As the Walt Disney Company reported a 20% rise in fiscal Q3 profits, the dollar-spinning Weinstein brothers Harvey and Bob -- founders of Disney unit Miramax Films -- seek to end their fraught relationship with beleaguered Disney ceo Michael Eisner

Net profit at the media giant rose to $604 million (€490.81m; £328.49m) in the fiscal third quarter to June 30, up year-on-year from $502 million. The earnings include a charge of $56 million in respect of the planned sale of its lossmaking North American retail stores.

Eisner displayed his customary public ebullience: "Strong results like we've seen this year do not happen by accident," he told analysts. He stood by his previous profit forecast for the fiscal year, saying earnings per share would increase by more than 50%. Analysts estimate a 58% uplift.

But despite the upbeat results, Eisner is unlikely to enjoy next weekend sipping a poolside Tequila Sunrise. More likely he will be eyeballing the Weinstein brothers across a conference table in downtown LA, bickering over an exit deal that could the see the latter walk away with a multimillion dollar payoff.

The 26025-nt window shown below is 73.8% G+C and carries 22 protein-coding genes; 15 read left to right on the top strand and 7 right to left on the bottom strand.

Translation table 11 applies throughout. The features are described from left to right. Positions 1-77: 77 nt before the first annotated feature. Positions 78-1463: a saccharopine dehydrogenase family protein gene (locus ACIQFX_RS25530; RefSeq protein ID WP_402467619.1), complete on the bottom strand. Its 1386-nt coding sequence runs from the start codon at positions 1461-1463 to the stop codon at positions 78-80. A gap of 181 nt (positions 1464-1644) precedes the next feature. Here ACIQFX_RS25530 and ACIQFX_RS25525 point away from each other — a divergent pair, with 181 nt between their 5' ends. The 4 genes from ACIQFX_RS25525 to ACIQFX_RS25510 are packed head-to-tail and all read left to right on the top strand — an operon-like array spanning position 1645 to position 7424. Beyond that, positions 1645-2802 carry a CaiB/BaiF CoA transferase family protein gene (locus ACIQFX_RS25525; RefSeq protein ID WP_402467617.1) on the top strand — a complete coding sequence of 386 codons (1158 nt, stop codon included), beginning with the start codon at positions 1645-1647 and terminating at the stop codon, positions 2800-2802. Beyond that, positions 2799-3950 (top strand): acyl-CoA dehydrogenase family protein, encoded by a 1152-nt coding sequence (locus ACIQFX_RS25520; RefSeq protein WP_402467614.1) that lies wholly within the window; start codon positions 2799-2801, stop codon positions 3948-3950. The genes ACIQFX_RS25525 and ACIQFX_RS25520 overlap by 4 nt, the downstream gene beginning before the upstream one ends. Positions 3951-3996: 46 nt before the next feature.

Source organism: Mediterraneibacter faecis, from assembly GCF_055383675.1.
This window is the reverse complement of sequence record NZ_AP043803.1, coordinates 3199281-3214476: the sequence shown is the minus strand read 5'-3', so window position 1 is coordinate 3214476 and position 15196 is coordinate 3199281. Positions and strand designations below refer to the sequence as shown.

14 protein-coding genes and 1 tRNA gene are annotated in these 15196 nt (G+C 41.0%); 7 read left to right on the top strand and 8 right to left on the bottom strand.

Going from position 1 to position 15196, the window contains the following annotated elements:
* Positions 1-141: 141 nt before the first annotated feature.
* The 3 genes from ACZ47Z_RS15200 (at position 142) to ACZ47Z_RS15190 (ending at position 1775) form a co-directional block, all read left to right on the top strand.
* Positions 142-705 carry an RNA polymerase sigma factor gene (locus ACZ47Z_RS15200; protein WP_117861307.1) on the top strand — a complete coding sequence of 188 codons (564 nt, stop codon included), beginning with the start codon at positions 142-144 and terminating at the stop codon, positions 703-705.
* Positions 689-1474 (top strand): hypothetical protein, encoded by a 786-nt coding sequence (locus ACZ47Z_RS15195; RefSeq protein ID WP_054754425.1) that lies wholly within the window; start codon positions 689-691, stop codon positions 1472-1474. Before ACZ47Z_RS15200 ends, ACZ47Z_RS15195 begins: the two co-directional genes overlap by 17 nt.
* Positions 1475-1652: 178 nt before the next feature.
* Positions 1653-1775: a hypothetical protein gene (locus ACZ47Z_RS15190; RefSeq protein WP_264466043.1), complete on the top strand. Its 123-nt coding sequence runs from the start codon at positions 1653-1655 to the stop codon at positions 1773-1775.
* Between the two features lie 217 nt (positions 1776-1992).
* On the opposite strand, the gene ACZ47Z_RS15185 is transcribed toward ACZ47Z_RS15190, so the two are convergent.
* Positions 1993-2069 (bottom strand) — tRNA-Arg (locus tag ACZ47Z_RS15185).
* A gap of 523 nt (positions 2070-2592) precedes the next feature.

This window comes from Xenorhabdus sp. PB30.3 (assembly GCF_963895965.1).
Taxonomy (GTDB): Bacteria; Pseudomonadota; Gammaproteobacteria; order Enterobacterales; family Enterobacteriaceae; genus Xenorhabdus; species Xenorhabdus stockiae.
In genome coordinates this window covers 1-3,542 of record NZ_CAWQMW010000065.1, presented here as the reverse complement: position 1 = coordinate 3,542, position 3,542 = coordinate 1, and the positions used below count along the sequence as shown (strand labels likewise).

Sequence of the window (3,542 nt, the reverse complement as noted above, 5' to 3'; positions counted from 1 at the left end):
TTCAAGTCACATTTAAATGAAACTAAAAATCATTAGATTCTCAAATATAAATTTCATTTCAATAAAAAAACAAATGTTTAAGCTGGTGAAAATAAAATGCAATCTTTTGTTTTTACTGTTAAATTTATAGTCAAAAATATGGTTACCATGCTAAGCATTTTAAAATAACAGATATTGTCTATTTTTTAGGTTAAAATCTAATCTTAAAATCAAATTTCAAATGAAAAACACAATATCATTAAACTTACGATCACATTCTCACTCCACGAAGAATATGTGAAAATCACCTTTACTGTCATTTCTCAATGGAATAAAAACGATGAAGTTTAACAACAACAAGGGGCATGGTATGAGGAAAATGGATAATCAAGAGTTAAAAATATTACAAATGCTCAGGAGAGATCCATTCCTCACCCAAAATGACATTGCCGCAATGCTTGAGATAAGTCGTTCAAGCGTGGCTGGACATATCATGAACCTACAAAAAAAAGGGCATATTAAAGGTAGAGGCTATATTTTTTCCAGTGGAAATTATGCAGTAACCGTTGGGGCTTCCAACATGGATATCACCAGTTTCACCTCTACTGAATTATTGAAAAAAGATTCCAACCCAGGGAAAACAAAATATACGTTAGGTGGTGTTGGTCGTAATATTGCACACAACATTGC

The Weinstein siblings are a valuable Disney property, having between them collected no fewer than fifty Academy Awards over the past twenty years -- the last eleven of which have been spent as a Disney subsidiary, having sold out for $75m in 1993.

But eleven years of accelerating clashes between heavyweight egos have taken their toll, and the brothers want out. But Eisner is expected to posit a deal in which Bob Weinstein remains at the helm of his successful Disney Dimension Films unit, while Harvey would be free to set-up a new company giving Disney first right of refusal to distribute its films.

But sources close to the Weinsteins predict an alternative scenario: a remake of the Disney blockbuster Priates of the Carribean, in which two bucaneering brothers rock a foundering galleon and decamp with a dinghy of doubloons.

Data sourced from: Reuters and Times Online (UK); additional content by WARC staff